I have an application in C# Framework 4.0. Like many app this one connects to a data base to get information. In my case this database is SqlServer 2008 Express.

The database is in my machine

In my data layer I’m using Enterprise Library 5.0

When I publish my app in my local machine (App Pool Classic)

  • Windows Professional

  • IIS 7.5

The application works fine. I’m using this query to check the number of connections my application is creating when I’m testing it.

SELECT db_name(dbid) as DatabaseName, count(dbid) as NoOfConnections,
       loginame as LoginName
FROM sys.sysprocesses
WHERE dbid > 0 AND db_name(dbid) = 'MyDataBase'
GROUP BY dbid, loginame

When I start testing the number of connection start growing but at some point the max number of connection is 26. I think that’s ok because the app works

When I publish the app to TestMachine1

• XP Mode Virtual Machine (Windows XP Professional)

• IIS 5.1

It works fine, the behavior is the same, the number of connections to the database increment to 24 or 26, after that they stay at that point no matter what I do in the application.

The problem:

When I publish to TestMachine2 (App Pool Classic)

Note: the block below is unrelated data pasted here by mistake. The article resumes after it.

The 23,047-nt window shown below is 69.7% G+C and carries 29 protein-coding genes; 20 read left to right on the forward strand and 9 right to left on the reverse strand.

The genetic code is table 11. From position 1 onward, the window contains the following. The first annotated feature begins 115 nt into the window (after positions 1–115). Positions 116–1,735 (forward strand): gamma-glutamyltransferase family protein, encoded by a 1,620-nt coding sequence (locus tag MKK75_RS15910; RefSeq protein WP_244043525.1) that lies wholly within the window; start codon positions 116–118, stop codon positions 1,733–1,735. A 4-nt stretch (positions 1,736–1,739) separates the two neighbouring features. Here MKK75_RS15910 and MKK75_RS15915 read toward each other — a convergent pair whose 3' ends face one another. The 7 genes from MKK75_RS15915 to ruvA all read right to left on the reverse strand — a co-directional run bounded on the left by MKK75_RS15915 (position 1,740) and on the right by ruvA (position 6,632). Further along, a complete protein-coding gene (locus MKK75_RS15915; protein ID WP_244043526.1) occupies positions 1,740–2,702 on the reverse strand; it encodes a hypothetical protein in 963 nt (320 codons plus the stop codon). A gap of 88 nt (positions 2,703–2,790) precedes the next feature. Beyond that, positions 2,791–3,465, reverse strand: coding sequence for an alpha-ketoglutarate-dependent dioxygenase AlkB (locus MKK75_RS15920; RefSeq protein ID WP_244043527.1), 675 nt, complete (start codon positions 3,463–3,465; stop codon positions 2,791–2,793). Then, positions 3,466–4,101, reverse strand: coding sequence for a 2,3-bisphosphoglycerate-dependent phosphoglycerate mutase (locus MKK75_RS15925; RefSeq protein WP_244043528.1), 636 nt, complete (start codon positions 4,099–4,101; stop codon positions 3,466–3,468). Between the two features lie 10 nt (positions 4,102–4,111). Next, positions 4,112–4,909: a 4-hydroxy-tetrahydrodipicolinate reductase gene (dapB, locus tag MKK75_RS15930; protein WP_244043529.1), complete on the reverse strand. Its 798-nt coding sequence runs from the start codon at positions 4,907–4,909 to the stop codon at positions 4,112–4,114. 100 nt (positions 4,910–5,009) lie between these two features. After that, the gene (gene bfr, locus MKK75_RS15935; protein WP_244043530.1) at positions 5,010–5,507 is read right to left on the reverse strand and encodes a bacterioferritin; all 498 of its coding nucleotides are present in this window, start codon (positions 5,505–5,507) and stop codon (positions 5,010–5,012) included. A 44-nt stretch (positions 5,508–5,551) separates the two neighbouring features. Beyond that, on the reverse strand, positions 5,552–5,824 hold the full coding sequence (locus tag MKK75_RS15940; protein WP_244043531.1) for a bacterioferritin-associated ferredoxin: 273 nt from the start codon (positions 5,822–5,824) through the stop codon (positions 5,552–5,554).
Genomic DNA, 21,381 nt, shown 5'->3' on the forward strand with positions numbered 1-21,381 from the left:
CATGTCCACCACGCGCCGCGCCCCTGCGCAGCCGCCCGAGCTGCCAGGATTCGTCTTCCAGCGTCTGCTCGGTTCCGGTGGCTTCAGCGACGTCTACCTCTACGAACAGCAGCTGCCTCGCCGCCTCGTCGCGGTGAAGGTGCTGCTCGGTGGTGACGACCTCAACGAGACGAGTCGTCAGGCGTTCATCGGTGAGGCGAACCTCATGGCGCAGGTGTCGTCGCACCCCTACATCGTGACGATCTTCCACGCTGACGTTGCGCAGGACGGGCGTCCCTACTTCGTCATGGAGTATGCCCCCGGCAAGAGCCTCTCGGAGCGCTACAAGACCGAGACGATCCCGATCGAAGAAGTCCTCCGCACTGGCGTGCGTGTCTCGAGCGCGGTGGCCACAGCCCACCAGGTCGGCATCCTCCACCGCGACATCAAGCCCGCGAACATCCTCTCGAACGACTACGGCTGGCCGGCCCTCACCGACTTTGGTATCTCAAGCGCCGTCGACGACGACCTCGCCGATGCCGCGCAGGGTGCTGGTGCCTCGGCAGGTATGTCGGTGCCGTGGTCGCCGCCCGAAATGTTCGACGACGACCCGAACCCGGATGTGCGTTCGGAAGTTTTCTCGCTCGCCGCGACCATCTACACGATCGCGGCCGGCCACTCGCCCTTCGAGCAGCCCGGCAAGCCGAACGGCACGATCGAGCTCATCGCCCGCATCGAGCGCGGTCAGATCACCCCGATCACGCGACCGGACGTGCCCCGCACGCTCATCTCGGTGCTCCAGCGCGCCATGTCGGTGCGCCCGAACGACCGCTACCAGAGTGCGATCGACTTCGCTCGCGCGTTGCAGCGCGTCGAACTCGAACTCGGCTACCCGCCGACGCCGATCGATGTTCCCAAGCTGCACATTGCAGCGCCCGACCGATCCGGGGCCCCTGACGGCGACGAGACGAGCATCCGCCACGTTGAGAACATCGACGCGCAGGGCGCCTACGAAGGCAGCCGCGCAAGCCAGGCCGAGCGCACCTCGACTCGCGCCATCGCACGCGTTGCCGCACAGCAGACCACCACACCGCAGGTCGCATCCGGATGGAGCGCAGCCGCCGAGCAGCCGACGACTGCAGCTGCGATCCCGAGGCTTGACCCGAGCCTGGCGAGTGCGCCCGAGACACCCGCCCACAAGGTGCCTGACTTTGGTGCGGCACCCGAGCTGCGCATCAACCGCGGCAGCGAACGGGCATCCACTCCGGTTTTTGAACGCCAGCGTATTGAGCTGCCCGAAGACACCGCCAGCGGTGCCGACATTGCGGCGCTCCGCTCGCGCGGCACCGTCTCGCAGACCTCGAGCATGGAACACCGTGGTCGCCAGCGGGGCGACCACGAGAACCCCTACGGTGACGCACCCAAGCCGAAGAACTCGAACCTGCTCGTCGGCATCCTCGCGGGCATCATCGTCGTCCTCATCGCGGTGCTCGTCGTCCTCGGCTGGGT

• Windows Server 2008 R2

• IIS 7.5

I start to test the application the number of connection to the database start to grow but this time they grow very rapidly and don’t stop growing at 24 or 26, the number of connections grow till the get to be 100 and the application stop working at that point.

I have check for any difference on the publications, especially in Windows Professional and Windows Server and they seem with the same parameters and configurations.

Any clues why this could be happening? , any suggestions?

  • 4
    Why is your App Pool set to "Classic" if this is a .NET 4.0 app? – Top__Hat Dec 6 '11 at 17:45

Sounds like you need to look into your code to find out where the connections are being opened and not closed.


I agree with the other answers that it sounds like you are not disposing a connection (or command or other disposable resource) somewhere.
Using a profiler is a good idea.
Carefully reviewing the code looking just for possible un-disposed resources can work. (It worked for us, after three reviews).
While you are testing, I would suggest adding pooling=false to your connection string. This way, when your application closes the connection it will actually close, rather than hanging around at the discretion of the pooling algorithm.


Use a memory profiler frunnning on a repro of the server to figure out where the connection objects that dont get disposed are being generated. Fix the code. Point.I havd the same in a little larger scenario (8000+ connnections within minutes). Helped me.

I now use http://memprofiler.com/ extensively - probably the bbest memroy profilder and the ONLY one I know of with an API for unit testing ;)

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